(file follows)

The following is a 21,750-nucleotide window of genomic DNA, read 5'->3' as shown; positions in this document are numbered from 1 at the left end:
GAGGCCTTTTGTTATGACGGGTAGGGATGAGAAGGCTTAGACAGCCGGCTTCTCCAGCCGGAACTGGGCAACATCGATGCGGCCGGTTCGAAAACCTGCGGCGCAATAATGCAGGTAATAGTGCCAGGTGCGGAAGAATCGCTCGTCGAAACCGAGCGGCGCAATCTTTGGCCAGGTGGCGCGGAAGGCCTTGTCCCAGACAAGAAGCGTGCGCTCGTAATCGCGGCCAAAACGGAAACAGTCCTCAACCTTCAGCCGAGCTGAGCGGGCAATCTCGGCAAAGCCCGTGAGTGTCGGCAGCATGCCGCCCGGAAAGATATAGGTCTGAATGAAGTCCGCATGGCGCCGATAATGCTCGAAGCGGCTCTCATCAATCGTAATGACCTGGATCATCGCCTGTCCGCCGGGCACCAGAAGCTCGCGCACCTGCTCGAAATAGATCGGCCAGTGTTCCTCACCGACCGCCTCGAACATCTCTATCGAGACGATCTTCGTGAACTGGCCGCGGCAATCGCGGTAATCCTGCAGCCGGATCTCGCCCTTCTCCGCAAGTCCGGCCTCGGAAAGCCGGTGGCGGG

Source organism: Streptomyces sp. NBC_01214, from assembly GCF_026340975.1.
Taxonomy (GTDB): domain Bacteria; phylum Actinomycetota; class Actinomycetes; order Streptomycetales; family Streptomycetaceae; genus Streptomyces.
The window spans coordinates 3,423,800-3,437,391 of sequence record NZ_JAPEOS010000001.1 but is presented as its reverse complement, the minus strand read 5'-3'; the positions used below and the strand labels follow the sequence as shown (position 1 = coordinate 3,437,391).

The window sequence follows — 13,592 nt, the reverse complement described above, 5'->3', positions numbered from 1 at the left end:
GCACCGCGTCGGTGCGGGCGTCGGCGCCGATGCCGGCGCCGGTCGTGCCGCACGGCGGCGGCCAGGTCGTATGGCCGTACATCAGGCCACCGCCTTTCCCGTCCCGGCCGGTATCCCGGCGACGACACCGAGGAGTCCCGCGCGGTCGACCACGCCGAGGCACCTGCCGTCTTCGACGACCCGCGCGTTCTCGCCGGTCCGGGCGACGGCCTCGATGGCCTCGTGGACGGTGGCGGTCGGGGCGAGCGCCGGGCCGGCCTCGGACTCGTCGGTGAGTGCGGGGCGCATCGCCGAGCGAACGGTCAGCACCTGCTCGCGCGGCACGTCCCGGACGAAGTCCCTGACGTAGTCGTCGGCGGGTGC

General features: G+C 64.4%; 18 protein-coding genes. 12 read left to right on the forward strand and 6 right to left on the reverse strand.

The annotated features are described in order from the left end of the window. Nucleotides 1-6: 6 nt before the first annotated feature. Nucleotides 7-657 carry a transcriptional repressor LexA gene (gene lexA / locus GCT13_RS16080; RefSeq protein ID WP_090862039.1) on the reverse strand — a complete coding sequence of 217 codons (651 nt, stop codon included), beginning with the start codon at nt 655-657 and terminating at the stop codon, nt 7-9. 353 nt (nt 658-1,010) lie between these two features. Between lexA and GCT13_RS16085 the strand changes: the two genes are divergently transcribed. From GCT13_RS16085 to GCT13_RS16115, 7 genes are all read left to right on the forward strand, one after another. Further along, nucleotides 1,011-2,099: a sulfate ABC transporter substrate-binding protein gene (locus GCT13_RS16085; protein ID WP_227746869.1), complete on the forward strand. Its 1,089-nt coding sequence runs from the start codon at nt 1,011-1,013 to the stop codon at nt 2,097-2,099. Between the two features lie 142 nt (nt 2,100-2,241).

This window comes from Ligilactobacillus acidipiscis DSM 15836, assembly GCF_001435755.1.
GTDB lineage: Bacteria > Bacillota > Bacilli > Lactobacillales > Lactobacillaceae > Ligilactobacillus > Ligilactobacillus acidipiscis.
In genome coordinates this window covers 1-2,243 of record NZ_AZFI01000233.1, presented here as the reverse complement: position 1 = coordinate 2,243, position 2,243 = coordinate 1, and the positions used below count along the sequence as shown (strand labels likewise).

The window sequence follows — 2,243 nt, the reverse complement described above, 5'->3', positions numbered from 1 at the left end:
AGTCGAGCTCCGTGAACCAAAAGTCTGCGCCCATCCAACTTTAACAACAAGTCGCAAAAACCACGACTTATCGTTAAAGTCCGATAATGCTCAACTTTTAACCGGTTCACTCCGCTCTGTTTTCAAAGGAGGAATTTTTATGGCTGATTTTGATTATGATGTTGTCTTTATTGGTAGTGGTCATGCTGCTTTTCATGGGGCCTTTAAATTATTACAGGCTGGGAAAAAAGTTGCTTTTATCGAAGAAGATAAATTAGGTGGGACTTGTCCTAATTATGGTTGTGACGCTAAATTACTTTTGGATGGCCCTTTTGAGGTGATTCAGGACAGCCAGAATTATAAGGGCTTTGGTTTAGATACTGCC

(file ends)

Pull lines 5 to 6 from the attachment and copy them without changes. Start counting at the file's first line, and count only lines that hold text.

The window spans coordinates 3,423,800-3,437,391 of sequence record NZ_JAPEOS010000001.1 but is presented as its reverse complement, the minus strand read 5'-3'; the positions used below and the strand labels follow the sequence as shown (position 1 = coordinate 3,437,391).

The window sequence follows — 13,592 nt, the reverse complement described above, 5'->3', positions numbered from 1 at the left end: